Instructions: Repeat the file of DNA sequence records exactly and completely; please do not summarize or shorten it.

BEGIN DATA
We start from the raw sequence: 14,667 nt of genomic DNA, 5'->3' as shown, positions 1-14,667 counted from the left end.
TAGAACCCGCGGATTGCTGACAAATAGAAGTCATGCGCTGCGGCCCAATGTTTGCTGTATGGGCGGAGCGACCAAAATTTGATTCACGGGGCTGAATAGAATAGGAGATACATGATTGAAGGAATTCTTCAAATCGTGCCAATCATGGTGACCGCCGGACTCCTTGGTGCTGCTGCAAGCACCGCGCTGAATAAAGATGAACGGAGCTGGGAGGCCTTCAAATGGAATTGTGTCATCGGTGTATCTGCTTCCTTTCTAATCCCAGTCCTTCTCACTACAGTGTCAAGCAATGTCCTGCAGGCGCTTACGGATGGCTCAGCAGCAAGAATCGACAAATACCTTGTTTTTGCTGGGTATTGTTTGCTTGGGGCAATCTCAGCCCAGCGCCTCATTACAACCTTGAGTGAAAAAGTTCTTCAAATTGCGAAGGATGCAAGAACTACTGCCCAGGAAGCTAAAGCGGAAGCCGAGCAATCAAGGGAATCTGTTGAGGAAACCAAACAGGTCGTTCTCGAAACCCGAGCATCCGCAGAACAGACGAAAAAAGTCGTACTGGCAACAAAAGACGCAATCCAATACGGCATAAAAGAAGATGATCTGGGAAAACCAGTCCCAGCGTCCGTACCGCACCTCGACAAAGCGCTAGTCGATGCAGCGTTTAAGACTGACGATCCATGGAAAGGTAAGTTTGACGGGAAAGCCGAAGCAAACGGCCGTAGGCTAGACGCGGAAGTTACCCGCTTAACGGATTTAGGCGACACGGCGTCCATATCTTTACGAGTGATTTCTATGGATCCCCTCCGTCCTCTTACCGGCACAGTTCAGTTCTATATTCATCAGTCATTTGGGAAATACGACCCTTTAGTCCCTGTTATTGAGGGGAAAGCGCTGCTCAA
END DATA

We start from the raw sequence: 14,667 nt of genomic DNA, 5'->3' as shown, positions 1-14,667 counted from the left end.
TAGAACCCGCGGATTGCTGACAAATAGAAGTCATGCGCTGCGGCCCAATGTTTGCTGTATGGGCGGAGCGACCAAAATTTGATTCACGGGGCTGAATAGAATAGGAGATACATGATTGAAGGAATTCTTCAAATCGTGCCAATCATGGTGACCGCCGGACTCCTTGGTGCTGCTGCAAGCACCGCGCTGAATAAAGATGAACGGAGCTGGGAGGCCTTCAAATGGAATTGTGTCATCGGTGTATCTGCTTCCTTTCTAATCCCAGTCCTTCTCACTACAGTGTCAAGCAATGTCCTGCAGGCGCTTACGGATGGCTCAGCAGCAAGAATCGACAAATACCTTGTTTTTGCTGGGTATTGTTTGCTTGGGGCAATCTCAGCCCAGCGCCTCATTACAACCTTGAGTGAAAAAGTTCTTCAAATTGCGAAGGATGCAAGAACTACTGCCCAGGAAGCTAAAGCGGAAGCCGAGCAATCAAGGGAATCTGTTGAGGAAACCAAACAGGTCGTTCTCGAAACCCGAGCATCCGCAGAACAGACGAAAAAAGTCGTACTGGCAACAAAAGACGCAATCCAATACGGCATAAAAGAAGATGATCTGGGAAAACCAGTCCCAGCGTCCGTACCGCACCTCGACAAAGCGCTAGTCGATGCAGCGTTTAAGACTGACGATCCATGGAAAGGTAAGTTTGACGGGAAAGCCGAAGCAAACGGCCGTAGGCTAGACGCGGAAGTTACCCGCTTAACGGATTTAGGCGACACGGCGTCCATATCTTTACGAGTGATTTCTATGGATCCCCTCCGTCCTCTTACCGGCACAGTTCAGTTCTATATTCATCAGTCATTTGGGAAATACGACCCTTTAGTCCCTGTTATTGAGGGGAAAGCGCTGCTCAA